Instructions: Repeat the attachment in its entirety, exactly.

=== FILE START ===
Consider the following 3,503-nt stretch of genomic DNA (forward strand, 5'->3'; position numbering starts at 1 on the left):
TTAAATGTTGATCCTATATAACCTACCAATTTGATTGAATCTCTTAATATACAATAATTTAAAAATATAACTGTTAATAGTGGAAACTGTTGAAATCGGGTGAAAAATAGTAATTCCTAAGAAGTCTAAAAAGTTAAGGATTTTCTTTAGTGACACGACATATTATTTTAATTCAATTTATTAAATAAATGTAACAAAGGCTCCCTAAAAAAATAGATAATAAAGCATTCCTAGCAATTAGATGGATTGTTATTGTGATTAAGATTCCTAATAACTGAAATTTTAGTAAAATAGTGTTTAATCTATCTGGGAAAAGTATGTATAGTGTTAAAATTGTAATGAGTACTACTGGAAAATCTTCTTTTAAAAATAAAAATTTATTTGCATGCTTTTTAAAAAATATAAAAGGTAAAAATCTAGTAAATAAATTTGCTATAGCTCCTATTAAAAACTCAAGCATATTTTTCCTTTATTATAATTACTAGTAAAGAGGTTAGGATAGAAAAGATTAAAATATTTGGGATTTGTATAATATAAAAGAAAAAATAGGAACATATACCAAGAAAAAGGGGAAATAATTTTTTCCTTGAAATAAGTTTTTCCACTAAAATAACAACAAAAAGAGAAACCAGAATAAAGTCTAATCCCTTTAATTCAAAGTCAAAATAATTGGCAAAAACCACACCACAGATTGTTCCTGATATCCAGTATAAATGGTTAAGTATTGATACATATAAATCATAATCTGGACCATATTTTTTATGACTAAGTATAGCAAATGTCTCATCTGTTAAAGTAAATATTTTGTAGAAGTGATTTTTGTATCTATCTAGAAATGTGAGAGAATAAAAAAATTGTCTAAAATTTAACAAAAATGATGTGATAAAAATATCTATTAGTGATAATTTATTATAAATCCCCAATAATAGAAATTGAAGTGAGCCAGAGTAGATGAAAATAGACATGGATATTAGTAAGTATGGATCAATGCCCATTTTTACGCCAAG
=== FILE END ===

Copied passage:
Consider the following 3,503-nt stretch of genomic DNA (forward strand, 5'->3'; position numbering starts at 1 on the left):
TTAAATGTTGATCCTATATAACCTACCAATTTGATTGAATCTCTTAATATACAATAATTTAAAAATATAACTGTTAATAGTGGAAACTGTTGAAATCGGGTGAAAAATAGTAATTCCTAAGAAGTCTAAAAAGTTAAGGATTTTCTTTAGTGACACGACATATTATTTTAATTCAATTTATTAAATAAATGTAACAAAGGCTCCCTAAAAAAATAGATAATAAAGCATTCCTAGCAATTAGATGGATTGTTATTGTGATTAAGATTCCTAATAACTGAAATTTTAGTAAAATAGTGTTTAATCTATCTGGGAAAAGTATGTATAGTGTTAAAATTGTAATGAGTACTACTGGAAAATCTTCTTTTAAAAATAAAAATTTATTTGCATGCTTTTTAAAAAATATAAAAGGTAAAAATCTAGTAAATAAATTTGCTATAGCTCCTATTAAAAACTCAAGCATATTTTTCCTTTATTATAATTACTAGTAAAGAGGTTAGGATAGAAAAGATTAAAATATTTGGGATTTGTATAATATAAAAGAAAAAATAGGAACATATACCAAGAAAAAGGGGAAATAATTTTTTCCTTGAAATAAGTTTTTCCACTAAAATAACAACAAAAAGAGAAACCAGAATAAAGTCTAATCCCTTTAATTCAAAGTCAAAATAATTGGCAAAAACCACACCACAGATTGTTCCTGATATCCAGTATAAATGGTTAAGTATTGATACATATAAATCATAATCTGGACCATATTTTTTATGACTAAGTATAGCAAATGTCTCATCTGTTAAAGTAAATATTTTGTAGAAGTGATTTTTGTATCTATCTAGAAATGTGAGAGAATAAAAAAATTGTCTAAAATTTAACAAAAATGATGTGATAAAAATATCTATTAGTGATAATTTATTATAAATCCCCAATAATAGAAATTGAAGTGAGCCAGAGTAGATGAAAATAGACATGGATATTAGTAAGTATGGATCAATGCCCATTTTTACGCCAAG